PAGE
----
Korean Business and Why do Americans/ westerners need Korean cultural training?
For westerners this may be the first time working with Korean business and a Korea team. This opportunity brings with it the need to better understand their new partner’s culture, workplace norms and expectations.
In most cases, the western team will be interacting with a Korean expatriate team. Some of the expatriates will hold a line managerial position with day-to-day responsibilities alongside western managers, while others will hold key management C-level positions, such as CEO, COO, or CFO. In many, if not most, cases these expats may operate as a “shadow management” with considerable oversight of local operations.
With the best of intentions, the expats will look to build strong collaboration and teamwork and advocate less a sense of us and them. However, they do bring with them Korean work norms that can conflict with western work-life balance and western ways of working.
More so, Korean teams may make seemingly one-sided decisions with the best interest of the company in mind but without consulting local teams causing mistrust.
A solid training program followed by on-going support can address differences, such as sharing work styles, hierarchy, and comfort levels, plus providing work-arounds.
What are some typical issues that arise, especially without training?
As with all individuals, no two of us are alike –and the same goes for westerners and Koreans… Each has his or her unique strengths, skills, experiences and personalities.
That said, expecting local teams to simply “get it” without support and training seldom works. Even if a better understanding of the work culture eventually occurs over time, this “learn as you go” approach we see as costly, contributes to stress, poor productivity and even employee turnover.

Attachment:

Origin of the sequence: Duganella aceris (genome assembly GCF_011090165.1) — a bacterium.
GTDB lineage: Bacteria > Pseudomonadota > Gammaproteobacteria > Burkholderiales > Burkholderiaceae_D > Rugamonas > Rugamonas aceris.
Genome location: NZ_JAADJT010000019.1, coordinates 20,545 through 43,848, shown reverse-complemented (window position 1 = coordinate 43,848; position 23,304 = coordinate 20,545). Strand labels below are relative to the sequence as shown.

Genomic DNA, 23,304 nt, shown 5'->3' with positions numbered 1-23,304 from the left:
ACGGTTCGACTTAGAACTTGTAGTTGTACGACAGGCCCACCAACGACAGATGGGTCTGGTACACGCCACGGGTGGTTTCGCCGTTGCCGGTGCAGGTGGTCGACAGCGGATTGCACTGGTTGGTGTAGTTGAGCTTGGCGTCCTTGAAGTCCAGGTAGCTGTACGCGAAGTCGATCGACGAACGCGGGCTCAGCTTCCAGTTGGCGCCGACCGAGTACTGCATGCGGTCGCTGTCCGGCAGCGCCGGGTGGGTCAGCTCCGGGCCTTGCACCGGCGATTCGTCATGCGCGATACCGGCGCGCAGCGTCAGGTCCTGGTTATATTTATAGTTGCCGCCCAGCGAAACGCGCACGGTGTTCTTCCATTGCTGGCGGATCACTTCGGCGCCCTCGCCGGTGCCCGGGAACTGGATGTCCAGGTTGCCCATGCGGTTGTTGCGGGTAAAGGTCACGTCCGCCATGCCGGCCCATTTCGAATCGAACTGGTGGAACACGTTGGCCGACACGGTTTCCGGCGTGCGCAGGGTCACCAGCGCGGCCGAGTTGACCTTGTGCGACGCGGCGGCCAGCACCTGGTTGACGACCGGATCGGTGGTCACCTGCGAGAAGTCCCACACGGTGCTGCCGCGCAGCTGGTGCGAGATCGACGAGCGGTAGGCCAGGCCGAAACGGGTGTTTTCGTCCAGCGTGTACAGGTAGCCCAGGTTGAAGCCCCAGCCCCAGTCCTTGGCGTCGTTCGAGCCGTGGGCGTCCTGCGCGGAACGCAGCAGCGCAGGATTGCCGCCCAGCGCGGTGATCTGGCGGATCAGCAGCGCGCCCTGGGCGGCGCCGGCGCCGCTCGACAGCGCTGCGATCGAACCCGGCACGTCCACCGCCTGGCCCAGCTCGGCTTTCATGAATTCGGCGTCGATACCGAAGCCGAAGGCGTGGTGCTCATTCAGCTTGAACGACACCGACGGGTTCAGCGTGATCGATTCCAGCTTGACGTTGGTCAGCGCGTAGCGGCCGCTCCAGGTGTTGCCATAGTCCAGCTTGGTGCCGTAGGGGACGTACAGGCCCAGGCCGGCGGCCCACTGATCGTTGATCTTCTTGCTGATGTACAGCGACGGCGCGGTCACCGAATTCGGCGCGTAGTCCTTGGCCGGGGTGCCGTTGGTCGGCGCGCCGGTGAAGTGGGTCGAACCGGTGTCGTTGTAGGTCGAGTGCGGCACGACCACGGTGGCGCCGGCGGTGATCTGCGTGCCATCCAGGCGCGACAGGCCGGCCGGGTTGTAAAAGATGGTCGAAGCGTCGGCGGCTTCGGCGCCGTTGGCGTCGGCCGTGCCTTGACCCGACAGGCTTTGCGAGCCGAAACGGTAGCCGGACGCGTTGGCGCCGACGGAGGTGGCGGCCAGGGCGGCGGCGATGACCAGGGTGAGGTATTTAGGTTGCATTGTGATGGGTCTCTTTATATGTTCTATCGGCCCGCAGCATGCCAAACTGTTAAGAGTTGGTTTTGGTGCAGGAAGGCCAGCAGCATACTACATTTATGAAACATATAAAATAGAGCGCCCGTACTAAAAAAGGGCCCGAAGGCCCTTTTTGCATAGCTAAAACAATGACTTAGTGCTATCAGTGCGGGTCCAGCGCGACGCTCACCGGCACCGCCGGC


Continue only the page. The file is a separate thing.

What have Koreans told you about Americans? Work habits, commitment, etc.
If you ask Korean expats how they perceive Americans and westerners in general, responses would be very positive and respectful, especially toward western work ethics and work habits. Koreans see great value in American and western teams providing them with new insights and perspectives, as well as best practice
What might be covered in such training?
I see the training as two fold — 1) providing teams with an understanding of the Korean partner’s history, heritage, trends and popular culture and 2) looking at the Korean workplace and its norms, practices, and expectations.
Above all I feel a best practice is to share similarities and shared values when possible, along with instilling an awareness of and respect for cultural differences.
Addressing the team’s questions and concerns is also vital with issues, such as work-life balance, safety and quality processes and procedures and the overall expectations of Korean partners.
To conclude, the need for Korean business cross-cultural training programs for local employees and management is a high priority.
The assumption that local and expatriate teams can bridge cultural gaps through practical on–the–job experience might work with those few highly intuitive individuals with the exceptional ability to assimilate cultures.
What stands out in numerous studies, however, is the need for ongoing multicultural training, that can successfully impact people, especially those who need to quickly adapt to new or changing business culture and values, while fostering sensitivity and teamwork among all members of the company.
Finally, I would add that I have found a Korean business tiered service model – training, mentoring and on-going strategic support — to be the most effective approach for an organization.